Jobs bring Indian expats back home

India Dispatch: The economic slowdown in western economies is helping to lure Indian expats home to help fuel an economy that is expected to benefit from growth of almost 8 per cent next year.

Bajaj Auto employees assemble Pulsar motorcycles at the company's factory in Pune, India. Kuni Takahashi / Bloomberg
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The economic slowdown in western economies is helping to lure Indian expats back home to help fuel an economy that is expected to benefit from growth of almost 8 per cent next year.

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The wider economic downturn has caused many companies to cut costs and trim their staff. But in India the trend is reversed as many firms are looking to boost their manpower, particularly increasing their intake of Indian nationals from overseas, according to a survey by

The survey found that thousands of companies across the country and all sectors are looking to hire more non-resident Indians (NRIs) in the first quarter next year.

It said that NRI hiring activity was set to account for 19 per cent of total recruitment activity during that period, compared with 11 per cent in the fourth quarter of this year - an increase of 8 per cent.

The information technology (IT), car making, manufacturing and pharmaceutical sectors are experiencing most of the NRI hiring - with IT in the lead.

"As the Indian economy keeps on growing, year after year, there are more opportunities available in India compared to old days," said Rajesh Kumar, the chief executive of "The IT field continues to expand, creating demand for international professionals. The economic revolution that started in 1991 has reformed India into one of the major players on the world stage."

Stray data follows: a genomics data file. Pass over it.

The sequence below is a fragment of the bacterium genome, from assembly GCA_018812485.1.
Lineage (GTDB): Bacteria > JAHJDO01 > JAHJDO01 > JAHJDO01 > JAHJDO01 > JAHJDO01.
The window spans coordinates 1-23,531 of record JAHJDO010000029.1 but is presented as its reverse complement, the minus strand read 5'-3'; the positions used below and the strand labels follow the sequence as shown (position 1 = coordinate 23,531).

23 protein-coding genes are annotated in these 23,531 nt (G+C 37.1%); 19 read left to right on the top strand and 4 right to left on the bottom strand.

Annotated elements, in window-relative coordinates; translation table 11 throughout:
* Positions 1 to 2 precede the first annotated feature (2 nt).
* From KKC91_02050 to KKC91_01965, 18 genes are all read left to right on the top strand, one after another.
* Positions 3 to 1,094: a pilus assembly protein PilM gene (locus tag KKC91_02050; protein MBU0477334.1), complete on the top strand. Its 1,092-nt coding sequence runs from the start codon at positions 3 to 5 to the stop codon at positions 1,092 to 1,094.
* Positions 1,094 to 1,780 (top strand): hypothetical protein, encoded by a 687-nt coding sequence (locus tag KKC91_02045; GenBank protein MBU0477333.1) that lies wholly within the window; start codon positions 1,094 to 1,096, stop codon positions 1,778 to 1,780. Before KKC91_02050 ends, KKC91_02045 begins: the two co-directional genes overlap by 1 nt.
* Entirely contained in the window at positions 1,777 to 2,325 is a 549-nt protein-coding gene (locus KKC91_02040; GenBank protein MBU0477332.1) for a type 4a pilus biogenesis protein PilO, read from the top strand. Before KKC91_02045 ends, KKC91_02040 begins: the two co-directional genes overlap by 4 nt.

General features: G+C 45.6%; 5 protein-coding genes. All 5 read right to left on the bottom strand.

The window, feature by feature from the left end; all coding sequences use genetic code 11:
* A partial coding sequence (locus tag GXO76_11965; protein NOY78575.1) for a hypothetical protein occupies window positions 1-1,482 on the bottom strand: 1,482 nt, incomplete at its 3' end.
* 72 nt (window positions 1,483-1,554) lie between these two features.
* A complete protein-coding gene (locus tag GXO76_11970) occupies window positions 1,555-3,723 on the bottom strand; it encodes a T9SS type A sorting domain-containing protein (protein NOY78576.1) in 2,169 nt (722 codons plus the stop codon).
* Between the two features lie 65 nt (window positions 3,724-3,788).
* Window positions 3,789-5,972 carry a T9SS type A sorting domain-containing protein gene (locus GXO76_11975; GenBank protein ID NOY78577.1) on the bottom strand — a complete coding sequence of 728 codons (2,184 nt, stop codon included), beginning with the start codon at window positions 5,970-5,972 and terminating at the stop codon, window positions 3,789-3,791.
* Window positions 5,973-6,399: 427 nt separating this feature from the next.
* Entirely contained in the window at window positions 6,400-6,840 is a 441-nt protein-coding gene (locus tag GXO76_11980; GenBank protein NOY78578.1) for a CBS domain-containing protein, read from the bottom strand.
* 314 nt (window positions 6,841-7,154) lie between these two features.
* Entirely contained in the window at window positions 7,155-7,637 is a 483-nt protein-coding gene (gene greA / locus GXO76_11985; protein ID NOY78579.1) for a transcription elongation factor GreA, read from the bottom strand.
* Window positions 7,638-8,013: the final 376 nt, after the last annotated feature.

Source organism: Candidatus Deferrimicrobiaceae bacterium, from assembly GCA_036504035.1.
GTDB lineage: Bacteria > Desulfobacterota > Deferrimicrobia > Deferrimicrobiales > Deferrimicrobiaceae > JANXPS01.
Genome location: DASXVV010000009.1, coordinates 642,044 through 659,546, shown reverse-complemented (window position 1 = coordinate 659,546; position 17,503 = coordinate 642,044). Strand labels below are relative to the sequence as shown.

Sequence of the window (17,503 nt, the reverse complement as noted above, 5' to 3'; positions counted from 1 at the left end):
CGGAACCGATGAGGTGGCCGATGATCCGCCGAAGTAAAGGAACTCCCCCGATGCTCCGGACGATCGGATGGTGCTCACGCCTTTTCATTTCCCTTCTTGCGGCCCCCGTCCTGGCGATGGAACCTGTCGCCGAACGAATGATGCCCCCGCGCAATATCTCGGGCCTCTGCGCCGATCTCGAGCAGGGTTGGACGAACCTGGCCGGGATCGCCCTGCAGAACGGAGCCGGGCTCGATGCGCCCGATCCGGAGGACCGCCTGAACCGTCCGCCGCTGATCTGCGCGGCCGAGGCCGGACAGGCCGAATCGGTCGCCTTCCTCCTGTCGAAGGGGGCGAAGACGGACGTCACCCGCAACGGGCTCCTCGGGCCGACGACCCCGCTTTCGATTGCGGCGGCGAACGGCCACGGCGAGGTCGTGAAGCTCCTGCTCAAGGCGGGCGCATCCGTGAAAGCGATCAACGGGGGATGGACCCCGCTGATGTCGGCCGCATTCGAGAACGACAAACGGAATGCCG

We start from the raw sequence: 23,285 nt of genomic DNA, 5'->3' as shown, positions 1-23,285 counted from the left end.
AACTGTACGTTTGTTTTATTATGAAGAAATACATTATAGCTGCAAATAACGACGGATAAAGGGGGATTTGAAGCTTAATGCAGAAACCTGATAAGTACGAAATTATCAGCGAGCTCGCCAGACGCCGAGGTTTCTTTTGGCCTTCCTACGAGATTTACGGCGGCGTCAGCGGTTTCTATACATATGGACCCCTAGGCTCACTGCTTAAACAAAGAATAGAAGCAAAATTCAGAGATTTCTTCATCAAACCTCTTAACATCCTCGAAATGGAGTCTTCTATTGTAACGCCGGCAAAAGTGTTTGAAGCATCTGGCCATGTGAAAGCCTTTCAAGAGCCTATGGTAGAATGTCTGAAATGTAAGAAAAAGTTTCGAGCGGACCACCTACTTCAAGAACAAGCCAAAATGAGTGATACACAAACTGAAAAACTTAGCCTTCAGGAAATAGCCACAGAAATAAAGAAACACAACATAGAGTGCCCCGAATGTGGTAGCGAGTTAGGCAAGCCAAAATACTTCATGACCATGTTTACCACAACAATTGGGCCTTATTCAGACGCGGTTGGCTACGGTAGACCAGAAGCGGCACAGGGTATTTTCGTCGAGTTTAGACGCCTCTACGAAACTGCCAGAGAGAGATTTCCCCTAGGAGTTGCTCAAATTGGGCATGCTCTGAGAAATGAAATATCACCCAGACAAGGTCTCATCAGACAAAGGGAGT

A combination of economic and social factors has accelerated the NRI recruitment drive, the job portal said.

India Inc prefers to hire NRIs because of their varied experience.

"We prefer to hire non-resident professionals because of their exposure in international markets," said Syed Farooq, the chief executive of Zeeways, a technology company based in Bangalore. "This quarter we had projected to hire almost 22 to 25 per cent NRI professionals in our organisation."

A "brain drain" is common among growth economies, and India is no exception. But now the trend is starting to slow down, recruiters say. The young, ambitious and educated are considering moving back to their homeland.

"With recession and high unemployment in America - and rest of the developed world - many Indians living overseas are considering going back home," Mr Kumar said. "Some of the key incentives to stay abroad - job security and financial opportunities - have faded over the years."

Policies have also begun to favour the returnees. "The sustained growth of India and the resilience India showed during the slowdown also has added dynamic transition and movement back to India," Mr Farooq said. "With the Indian government policy to spending large amounts of capital on living amenities and infrastructure, an increasing number of happy, contented and excited Indians are eager to relocate back."

You don't have to toil away overseas for years to get hired by India Inc, the study said. Among all NRI job seekers, having experience from one to five years is ideal. Those who fit into this criteria have a 52 per cent chance of being hired in India.

Similarly, those job seekers with five to 10 years of experience have a 28 per cent of chance of securing employment. But the more time they have spent overseas, the harder it becomes to find a job back in India: those NRI job seekers with 15 years or more of overseas experience have only a 5 per cent chance of landing a job in their homeland, according to the survey.

The study surveyed human resources staff and senior management at 1,929 firms and 1,710 recruitment consultants.

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